Lucia Cleveland is well known in San Luis Obispo County as the entrepreneur who built The Spice Hunter in the 1980s from the ground up.
Although she is highly regarded for her business acumen, Cleveland is more than a successful businesswoman. She is an avid traveler, devoted mom — she decided to sell Spice Hunter in 1999 to C.F. Sauer to spend more time with her children — and is actively involved in helping emerging startups. Cleveland is a founding member of Cal Poly’s Center for Innovation and Entrepreneurship.
Cleveland, who lives in San Luis Obispo, recently talked to The Tribune about her former spice business, life since the sale and what advice she would give to other aspiring business owners.
Q: What kind of work did you do before you founded The Spice Hunter?
A: Before Spice Hunter and after college, I worked one year reading EKGs of patients with pacemakers. Then, I traveled across the country from New York, stopping to volunteer for the Forest Service in the Wind River Range in Wyoming, backpacking in and teaching nonimpact wilderness skills. Then, I picked apples in Wenatchee Valley, Wash., and then (I went) down the coast to San Luis Obispo, where I eventually got a job as an environmental aide with the county.
Q: What inspired you to launch The Spice Hunter?
A: I wasn’t advancing and learning as much as I wanted to in my career, and I had ideas for products because I loved to cook. I was passed up for a support class for a certification exam because of insufficient funding, and I started that weekend.
Q: As an entrepreneur, what were the toughest challenges you faced and the lessons learned from overcoming them?
A: Communication at various stages of sales: $1 million to $2 million, $5 million and $20 million. In the beginning of The Spice Hunter Inc., I told everyone what to do. As the company grew and became more complex, I depended on everyone maximizing his/her abilities and responsibilities. I needed others to take initiative. To do that, they needed to know what everyone else was doing and vice versa. As I was able to hire, I brought in more skilled personnel who had worked at larger, excellently run companies. They brought in advanced reports and systems that could be accessed by all. Also, when I had questions, I went to my mentors and eventually formed a board of advisers.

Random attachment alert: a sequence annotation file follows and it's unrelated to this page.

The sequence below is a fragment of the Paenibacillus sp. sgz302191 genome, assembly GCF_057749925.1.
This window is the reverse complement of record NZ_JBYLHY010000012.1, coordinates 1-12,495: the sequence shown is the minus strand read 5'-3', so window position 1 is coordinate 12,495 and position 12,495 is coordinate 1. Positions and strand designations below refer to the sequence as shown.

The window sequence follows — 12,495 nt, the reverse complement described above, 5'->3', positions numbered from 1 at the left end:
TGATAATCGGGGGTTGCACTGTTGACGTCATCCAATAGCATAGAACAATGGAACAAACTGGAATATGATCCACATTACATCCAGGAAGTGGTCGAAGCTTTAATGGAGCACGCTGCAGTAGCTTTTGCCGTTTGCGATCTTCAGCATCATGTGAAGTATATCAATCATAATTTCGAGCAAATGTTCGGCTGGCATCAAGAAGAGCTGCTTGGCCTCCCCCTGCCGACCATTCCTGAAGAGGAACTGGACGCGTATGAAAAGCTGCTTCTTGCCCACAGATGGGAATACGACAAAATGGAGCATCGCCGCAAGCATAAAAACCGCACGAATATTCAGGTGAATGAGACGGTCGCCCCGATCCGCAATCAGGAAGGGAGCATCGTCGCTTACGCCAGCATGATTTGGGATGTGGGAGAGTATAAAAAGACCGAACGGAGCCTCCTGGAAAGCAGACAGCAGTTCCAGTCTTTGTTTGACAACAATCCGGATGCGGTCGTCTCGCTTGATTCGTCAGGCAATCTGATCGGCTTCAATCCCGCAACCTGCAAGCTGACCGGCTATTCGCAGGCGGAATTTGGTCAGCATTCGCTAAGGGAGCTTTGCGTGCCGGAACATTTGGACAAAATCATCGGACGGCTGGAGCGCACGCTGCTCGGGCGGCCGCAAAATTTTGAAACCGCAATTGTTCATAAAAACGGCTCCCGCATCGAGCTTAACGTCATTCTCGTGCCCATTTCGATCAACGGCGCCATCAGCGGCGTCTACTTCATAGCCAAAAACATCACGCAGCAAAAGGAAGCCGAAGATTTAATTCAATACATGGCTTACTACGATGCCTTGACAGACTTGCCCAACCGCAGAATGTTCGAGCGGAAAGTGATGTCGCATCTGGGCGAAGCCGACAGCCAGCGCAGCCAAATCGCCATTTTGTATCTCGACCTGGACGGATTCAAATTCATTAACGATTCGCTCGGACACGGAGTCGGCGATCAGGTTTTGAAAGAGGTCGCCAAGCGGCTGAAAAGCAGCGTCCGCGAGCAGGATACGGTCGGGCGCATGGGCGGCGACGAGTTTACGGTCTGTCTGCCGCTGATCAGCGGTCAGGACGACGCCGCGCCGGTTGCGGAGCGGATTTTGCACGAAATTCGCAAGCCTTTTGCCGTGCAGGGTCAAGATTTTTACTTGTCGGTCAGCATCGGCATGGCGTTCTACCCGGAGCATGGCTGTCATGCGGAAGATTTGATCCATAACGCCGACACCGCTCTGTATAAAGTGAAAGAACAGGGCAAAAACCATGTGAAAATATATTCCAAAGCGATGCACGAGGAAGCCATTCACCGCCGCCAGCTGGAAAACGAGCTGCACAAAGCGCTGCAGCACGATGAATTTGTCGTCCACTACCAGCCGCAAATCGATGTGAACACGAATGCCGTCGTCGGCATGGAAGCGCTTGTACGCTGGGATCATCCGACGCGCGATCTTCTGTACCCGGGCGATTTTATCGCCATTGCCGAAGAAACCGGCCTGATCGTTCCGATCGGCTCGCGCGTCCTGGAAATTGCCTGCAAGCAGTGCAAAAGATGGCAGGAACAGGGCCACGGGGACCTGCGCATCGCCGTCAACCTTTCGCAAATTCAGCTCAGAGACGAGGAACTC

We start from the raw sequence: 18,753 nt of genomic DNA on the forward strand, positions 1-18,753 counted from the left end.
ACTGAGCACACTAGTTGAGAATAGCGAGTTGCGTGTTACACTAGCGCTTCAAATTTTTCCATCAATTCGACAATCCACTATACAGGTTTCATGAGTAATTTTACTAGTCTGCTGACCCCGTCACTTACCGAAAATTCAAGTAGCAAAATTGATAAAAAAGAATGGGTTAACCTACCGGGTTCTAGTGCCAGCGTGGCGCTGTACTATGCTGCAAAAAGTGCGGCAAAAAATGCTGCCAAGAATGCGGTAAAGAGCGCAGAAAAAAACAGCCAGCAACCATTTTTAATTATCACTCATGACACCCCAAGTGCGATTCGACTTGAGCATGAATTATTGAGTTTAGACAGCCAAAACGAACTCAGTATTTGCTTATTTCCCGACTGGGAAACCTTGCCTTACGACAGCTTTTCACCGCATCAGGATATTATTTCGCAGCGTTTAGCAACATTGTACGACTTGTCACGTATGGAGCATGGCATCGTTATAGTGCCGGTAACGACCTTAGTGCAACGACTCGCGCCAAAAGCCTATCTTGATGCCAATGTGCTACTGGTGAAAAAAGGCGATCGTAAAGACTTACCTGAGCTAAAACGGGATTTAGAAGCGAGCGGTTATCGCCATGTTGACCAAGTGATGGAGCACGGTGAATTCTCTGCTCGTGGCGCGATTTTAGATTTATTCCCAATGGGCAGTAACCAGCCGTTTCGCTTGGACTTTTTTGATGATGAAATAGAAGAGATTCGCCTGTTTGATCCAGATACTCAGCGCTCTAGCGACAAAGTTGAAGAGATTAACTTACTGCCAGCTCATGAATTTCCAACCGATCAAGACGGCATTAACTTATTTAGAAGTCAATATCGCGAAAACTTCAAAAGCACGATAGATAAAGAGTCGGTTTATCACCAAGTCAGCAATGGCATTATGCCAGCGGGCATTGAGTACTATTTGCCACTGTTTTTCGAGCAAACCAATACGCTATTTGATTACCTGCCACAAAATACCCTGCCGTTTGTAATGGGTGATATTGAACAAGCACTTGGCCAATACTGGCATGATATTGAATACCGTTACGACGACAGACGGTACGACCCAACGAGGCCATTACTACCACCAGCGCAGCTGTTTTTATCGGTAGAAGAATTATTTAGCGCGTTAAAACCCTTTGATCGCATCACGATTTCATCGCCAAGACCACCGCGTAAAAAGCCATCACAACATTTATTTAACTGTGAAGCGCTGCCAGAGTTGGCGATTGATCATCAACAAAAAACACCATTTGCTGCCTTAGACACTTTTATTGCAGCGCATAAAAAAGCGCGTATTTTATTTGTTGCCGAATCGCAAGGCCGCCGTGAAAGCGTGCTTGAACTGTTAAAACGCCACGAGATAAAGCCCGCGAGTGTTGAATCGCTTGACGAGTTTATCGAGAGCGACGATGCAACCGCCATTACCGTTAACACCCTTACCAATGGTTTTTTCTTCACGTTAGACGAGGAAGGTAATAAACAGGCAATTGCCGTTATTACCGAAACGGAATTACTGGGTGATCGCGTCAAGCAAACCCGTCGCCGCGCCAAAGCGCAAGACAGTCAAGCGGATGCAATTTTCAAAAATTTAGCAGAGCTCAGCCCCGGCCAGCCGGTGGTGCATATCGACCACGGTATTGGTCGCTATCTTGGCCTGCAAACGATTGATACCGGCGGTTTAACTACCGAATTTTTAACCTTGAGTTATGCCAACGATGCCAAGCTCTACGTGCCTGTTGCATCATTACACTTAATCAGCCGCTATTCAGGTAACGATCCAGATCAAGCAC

Q: How did you balance overseeing a busy enterprise and family life?
A: It’s amazing how much you can get done when you love your family and work and think it is all important. It is important to delegate as much as you can, which is hard in the beginning both financially and letting go. I had to think very strategically about priorities. I also simplified my personal life as much as I could.
Q: After Spice Hunter, what other projects have you worked on?
A: I’ve biked up the Alps, hiked up Machu Picchu, raced my Porsche, followed the Tour of California, Tour de France, visited a dozen or so countries, enjoy easy gardening (still learning!), was president of Festival Mozaic, and I am mentoring local startups and have never looked back. My husband, children and I have a full wonderful life and feel very fortunate every day.
Q: Why are you involved with Cal Poly’s Center for Innovation and Entrepreneurship, and why is staying connected to aspiring businessmen and women important to you?
A: I was a biology major with no business experience or business-oriented family members. I found business at this small level to be a game or puzzle solved by common sense. I learned how to play by reading, taking a couple of courses and soliciting advice from a broad network of mentors I slowly developed. My investment bankers said I had the largest closing party they had ever been to. For me, experienced mentors were crucial to my success. Even MBAs without experience will need this. I started Spice Hunter with $10,000, so I have formulas to penetrate markets in a low-cost manner and can offer advice from my experiences and way of thinking.